The grants are designed to help ease a national shortage of nursing educators, according to Jane Martin, associate nursing dean and the HRSA grant administrator at Samford. Students who receive loans for master's or doctoral degree programs can have up to 85 percent of the loan forgiven in exchange for service as full-time nursing faculty members at an accredited school of nursing. Students continue to receive funds for the duration of their degree program as long as they maintain good academic standing.
"The need for professional registered nurses is growing rapidly, yet faculty shortages in nursing schools are limiting student capacity. As we prepare for the projected need of 1.2 million RN positions in the U.S. by 2020 and a projected wave of nursing faculty retirements in the next five years, this Nurse Faculty Loan award allows the Ida V. Moffett School of Nursing to address this need in Alabama as well as other states in the nation," said Martin.
According to a report by the American Association of Colleges of Nursing (AACN), U.S. nursing schools turned away 79,659 qualified applicants from baccalaureate and graduate nursing programs in 2012; 2,396 of those applicants were in Alabama. Almost two-thirds of the nursing schools responding to the survey pointed to faculty shortages as a reason for not accepting all qualified applicants into entry-level baccalaureate programs.
The NFLP was approved by Congress in 2002, and Samford was one of the first 55 nursing schools from across the U.S. to receive funds. Samford's NFLP grants now total more than $5.4 million.
The 2014-15 grant is expected to help up to 87 students at Samford.
Martin noted that in 2013-14, Samford was able to use HRSA grant funds to help students from 16 different states extending from Massachusetts to California. To date, over 200 students have benefitted from NFLP loan awards at Samford and are serving as nurse educators across the country.
Martin added that graduates have benefitted from academic programs that are specifically designed for students planning to teach full-time in nursing. "Preparing nurses to assume faculty positions is one of the priorities of the Ida V. Moffett School of Nursing. Our graduates are able to seamlessly assume faculty positions in areas of need," said Martin. These graduates are accepting not only teaching positions, but also nursing academic leadership positions throughout the country.
To apply for admission to Samford graduate programs in nursing, go to http://www.samford.edu/nursing/graduate-nursing/.
Eleanor V. Howell has been named dean of Samford University's Ida V. Moffett School of Nursing effective July 1, 2014. For the past 11 years, Howell has served as dean of Creighton University's College of Nursing in Omaha, Neb.
The selection follows a national search to replace Nena F. Sanders, who has served as dean since 2001. Sanders has served as both nursing dean and vice provost of Samford's new College of Health Sciences since the college was announced in February 2013.
"Dr. Howell's extensive administrative experience uniquely qualifies her to position the Ida V. Moffett School of Nursing for future success, while continuing to perpetuate Mrs. Moffett's vision for excellence in nursing," said Sanders. "Dr. Howell's philosophy of nursing is very much aligned with the foundational values of Ida V. Moffett School of Nursing. In addition to valuing academic excellence, she is committed to quality patient care that is provided by clinically competent nurses with care and compassion. I am confident that the Moffett Legacy will continue under her leadership."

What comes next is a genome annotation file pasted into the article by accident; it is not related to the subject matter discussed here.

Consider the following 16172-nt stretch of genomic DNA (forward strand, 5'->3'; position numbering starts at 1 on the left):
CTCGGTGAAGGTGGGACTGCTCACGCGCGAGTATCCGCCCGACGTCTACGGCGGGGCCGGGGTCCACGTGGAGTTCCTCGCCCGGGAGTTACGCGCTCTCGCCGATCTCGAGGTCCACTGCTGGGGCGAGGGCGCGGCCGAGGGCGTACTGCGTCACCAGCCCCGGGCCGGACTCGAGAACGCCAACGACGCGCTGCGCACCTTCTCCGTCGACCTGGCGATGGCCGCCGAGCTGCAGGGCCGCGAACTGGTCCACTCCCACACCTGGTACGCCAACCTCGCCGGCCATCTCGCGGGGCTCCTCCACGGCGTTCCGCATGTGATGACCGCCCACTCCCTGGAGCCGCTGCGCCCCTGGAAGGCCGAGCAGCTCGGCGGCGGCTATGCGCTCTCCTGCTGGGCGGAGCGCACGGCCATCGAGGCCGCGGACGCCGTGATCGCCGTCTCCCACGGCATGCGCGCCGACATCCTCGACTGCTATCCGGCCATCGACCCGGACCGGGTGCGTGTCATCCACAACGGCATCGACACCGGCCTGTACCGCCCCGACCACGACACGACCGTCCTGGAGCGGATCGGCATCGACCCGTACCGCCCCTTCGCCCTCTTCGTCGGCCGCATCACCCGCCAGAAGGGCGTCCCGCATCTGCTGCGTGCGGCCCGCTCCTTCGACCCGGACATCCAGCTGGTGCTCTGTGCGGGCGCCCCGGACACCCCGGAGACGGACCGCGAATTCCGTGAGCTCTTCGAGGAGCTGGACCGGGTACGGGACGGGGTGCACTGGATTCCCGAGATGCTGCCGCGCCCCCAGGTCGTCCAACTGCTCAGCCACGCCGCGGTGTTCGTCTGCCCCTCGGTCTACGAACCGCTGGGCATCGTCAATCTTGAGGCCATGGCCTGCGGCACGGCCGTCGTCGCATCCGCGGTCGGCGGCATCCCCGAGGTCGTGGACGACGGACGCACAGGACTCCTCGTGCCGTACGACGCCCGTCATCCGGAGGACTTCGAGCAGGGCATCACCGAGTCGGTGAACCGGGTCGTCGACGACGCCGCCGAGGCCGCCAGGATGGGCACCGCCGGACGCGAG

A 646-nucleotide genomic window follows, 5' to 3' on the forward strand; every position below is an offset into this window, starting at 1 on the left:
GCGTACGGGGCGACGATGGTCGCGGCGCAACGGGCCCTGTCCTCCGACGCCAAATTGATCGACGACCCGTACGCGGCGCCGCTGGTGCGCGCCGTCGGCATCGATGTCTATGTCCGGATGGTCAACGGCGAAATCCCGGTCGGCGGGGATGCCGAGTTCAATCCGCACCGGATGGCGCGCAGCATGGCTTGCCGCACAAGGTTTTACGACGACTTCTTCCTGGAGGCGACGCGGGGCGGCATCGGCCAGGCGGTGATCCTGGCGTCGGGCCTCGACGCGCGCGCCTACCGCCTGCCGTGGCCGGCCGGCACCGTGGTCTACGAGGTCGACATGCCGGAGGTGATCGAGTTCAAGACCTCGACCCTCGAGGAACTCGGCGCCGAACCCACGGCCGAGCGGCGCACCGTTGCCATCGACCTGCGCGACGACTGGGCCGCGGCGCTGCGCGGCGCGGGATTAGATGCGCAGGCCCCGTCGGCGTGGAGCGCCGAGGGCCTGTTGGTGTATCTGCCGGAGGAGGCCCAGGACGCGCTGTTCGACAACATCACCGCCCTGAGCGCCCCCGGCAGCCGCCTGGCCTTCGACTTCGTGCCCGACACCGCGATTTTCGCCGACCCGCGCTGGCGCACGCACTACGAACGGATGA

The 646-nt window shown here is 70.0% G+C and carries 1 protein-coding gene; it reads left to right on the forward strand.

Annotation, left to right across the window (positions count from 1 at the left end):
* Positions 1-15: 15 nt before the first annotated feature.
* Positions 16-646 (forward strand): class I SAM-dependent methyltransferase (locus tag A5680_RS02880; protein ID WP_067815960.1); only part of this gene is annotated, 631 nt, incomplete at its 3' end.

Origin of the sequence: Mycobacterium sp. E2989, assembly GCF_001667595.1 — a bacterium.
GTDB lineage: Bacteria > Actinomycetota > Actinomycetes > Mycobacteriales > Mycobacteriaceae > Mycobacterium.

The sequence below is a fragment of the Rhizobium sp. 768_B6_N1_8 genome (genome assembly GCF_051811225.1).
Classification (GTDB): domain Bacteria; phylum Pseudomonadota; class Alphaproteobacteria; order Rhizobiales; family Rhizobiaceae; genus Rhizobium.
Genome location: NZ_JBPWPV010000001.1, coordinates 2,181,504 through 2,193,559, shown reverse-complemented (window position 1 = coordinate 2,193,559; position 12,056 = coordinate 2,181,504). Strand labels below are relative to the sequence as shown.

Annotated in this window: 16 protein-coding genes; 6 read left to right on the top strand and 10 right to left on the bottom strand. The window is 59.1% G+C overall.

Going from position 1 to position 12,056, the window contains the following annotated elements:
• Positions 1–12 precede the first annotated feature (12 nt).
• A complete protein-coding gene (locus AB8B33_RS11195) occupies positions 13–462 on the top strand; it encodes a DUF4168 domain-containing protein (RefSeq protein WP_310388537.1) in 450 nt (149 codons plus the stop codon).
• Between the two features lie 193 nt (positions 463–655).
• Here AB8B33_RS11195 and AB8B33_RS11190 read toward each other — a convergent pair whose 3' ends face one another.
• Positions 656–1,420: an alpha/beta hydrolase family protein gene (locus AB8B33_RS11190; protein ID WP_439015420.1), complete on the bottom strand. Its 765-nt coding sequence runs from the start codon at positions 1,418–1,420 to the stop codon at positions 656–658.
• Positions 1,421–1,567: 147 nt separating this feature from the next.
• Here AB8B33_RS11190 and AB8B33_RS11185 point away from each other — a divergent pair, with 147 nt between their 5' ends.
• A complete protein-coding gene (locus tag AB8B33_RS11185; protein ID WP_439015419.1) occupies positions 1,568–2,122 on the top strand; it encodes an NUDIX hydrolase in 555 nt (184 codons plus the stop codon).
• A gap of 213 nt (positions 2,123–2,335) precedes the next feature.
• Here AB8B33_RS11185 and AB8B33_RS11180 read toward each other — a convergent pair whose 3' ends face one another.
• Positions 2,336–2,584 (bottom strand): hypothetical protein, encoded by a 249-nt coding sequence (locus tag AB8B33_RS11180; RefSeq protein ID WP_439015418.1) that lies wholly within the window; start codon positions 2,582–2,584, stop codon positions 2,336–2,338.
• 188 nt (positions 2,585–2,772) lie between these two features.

During her tenure as dean at Creighton, Howell expertly led numerous academic innovations in the College of Nursing including establishing Nebraska's first doctor of nursing practice program and the Clinical Nurse Leader (CNL) program, for which Creighton was one of only a handful of national pilot programs. The school also developed a health screening collaboration with Omaha parochial schools and a number of other community and clinical partnerships. Like Samford, Creighton's College of Nursing includes baccalaureate, masters and doctoral programs.
Prior to assuming her position as dean at Creighton, Howell served as associate dean for academic and clinical affairs, responsible for undergraduate and graduate nursing programs on Creighton's campuses in Omaha and Hastings, Neb. Howell also directed the master's in health services administration program at Creighton from 1998 to 2000, and was a core faculty member in the Center for Practice Improvement and Outcomes Research. Howell previously served as associate professor and coordinator of special projects at Auburn University's School of Nursing and on the faculty at University of Alabama at Birmingham School of Nursing.
Howell is actively engaged in a number of national and regional professional service organizations. She is a member of the American Association of Colleges of Nursing Futures Task Force and she previously served on the organization's board of directors. Howell serves as a Commission on Collegiate Nursing Education on-site evaluator and team leader, and she is a consultant for the Higher Learning Commission of the North Central Association. She has participated in global curriculum reform and numerous international nursing education and management seminars.